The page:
You will live on Part 2

In the first part of this interview, you’ll recall that Akshita talked about her job as an event planner, the loss of her younger brother and the strong bond she has with her parents. Now, our talk turns to life after. Cherishing the memories of her brother, keeping her faith in God and asking herself the hardest question of all: Can she ever be happy again?

There’s something quite strange I’ve noticed about loss. When you lose someone you love, you wake up each morning believing they’re still there. So you’ll notice interesting things during the day and you’ll tell yourself ‘Oh they would have loved this/that’ And then there’s that jolt when you suddenly remember: You’re never going to get the chance to share those little things with them. Does that ever happen to you?

Oh God that happens to me all the time. Every day, maybe I see someone eating something, a favourite snack of his and I’ll think of him. Some song will be playing on the radio and I’ll remember how much he loved it. I still have his old clothes at home. I’ll send a text message to his number and I know nobody’s going to text back, but I feel it’s reached him.

There are gentle reminders throughout the day, of our loved ones, even after they’re gone. And I’m very grateful for that.

She adjusts her phone camera to show me the framed picture of Ayush behind her on the cabinet, bedecked with a beautiful garland. She tells me she still talks to him.

My biggest issue with any kind of suffering is this: How does it affect our faith in God? Do you feel that your relationship with God has undergone a transformation, since it happened?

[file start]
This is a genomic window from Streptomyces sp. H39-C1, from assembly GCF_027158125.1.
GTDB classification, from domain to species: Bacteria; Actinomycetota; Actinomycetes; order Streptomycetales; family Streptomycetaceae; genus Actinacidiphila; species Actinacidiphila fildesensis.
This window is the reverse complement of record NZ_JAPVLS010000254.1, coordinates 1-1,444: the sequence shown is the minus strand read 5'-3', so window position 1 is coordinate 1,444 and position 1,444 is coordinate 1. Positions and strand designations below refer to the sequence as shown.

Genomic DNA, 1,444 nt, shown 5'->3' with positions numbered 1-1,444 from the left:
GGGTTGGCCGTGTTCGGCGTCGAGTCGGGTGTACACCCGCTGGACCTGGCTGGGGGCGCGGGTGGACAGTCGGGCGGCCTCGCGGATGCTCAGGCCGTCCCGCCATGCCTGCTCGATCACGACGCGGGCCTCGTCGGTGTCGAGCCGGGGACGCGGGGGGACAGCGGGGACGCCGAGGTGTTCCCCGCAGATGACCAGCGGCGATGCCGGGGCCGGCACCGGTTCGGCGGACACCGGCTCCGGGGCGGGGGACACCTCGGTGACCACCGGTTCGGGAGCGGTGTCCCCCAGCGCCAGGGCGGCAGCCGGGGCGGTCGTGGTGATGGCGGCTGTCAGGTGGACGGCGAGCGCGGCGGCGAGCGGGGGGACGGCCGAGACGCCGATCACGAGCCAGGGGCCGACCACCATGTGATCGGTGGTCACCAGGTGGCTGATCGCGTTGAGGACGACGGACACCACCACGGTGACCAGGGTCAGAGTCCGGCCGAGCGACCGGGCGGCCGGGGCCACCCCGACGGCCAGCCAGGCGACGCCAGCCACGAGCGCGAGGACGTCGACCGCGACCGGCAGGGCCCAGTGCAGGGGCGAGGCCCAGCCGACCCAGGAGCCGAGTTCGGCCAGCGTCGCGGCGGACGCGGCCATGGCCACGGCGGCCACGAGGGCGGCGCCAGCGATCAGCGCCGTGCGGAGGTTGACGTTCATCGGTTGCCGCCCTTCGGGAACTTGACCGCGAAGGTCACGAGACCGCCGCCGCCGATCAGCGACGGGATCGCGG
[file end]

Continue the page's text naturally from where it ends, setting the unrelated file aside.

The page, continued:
Actually, my family and I have never been very religious. We pray and we follow all the necessary rituals. After a death in the family, you don’t celebrate anything for a year. My mother will occasionally visit a temple and light some incense. But nothing apart from that. My faith in God is the same as it was before: God is more about the strength he gives you than anything else. I don’t look for God anywhere because he gave me the strength to go through what I had to. We actually pray a lot to Ayush.

Because he’s still with you.

Yeah. I believe he’s always here. Besides, my parents always taught me that God is about doing good. Do good and be good. Instead of going to a temple and putting money in the donation box, help the poor people sitting outside, begging for alms. I give them food and clothes. That’s how I do my bit.

That entire ordeal has opened you up to the possibility to feel for everyone.

Yeah it has! And because Ayush was that way. He wanted to make everyone happy. That’s how we live our life now. Following his legacy.

I was fascinated with what you said before, about talking to Ayush. I’m very curious about this, so I’m going to ask you to do something for me. If Ayush were here with you right now, what is the one thing you think he’d want to tell you? What is the one thing he’d want you to know?

(Ponders this for a while)

I think he’d say “I’m proud of you”. That’s what I think he’d tell me today, if he could.

Do you think he’d be proud of the way you and your family have dealt with his loss?

Absolutely. He was like that in real life. He wanted to see me happy and see me dancing. He was very sensitive. Very respectful of his elders. He was amazing with little kids. If we ever crossed the road, he’d hold my hand and take me across and I’d be like ‘Oh you’re going to do this now, are you?’. If we went to a petrol pump, he’d tell me ‘Di, you stay here. I’ll fill up the gas’.

At this point we stop for a moment, because there’s something she wants to tell the people who might read the interview.